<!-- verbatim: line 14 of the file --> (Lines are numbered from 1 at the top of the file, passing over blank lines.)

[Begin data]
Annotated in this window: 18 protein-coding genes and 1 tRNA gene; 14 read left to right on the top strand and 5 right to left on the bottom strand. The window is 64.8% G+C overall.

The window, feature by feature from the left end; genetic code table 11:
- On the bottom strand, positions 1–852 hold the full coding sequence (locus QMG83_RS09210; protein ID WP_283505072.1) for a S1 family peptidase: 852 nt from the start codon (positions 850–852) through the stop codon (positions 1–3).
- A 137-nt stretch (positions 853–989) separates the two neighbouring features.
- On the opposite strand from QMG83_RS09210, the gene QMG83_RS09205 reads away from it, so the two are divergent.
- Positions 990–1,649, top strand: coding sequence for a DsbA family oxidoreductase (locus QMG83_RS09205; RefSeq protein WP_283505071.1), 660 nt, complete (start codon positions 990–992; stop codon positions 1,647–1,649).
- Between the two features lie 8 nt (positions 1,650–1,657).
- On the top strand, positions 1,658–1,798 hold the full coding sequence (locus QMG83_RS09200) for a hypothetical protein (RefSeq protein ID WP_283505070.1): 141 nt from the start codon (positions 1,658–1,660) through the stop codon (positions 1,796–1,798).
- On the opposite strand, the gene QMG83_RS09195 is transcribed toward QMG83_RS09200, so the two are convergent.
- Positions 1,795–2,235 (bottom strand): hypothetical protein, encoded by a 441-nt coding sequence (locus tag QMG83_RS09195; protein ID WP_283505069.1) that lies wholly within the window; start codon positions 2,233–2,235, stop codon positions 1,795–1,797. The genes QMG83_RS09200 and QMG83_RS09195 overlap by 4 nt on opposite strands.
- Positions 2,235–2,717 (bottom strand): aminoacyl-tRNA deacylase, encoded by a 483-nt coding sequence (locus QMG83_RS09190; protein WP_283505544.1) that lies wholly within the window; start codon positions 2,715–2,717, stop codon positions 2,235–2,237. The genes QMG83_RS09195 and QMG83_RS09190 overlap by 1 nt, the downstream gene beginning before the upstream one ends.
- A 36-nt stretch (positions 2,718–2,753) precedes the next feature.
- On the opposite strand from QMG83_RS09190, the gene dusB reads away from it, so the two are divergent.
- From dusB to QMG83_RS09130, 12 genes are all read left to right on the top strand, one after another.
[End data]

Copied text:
- From dusB to QMG83_RS09130, 12 genes are all read left to right on the top strand, one after another.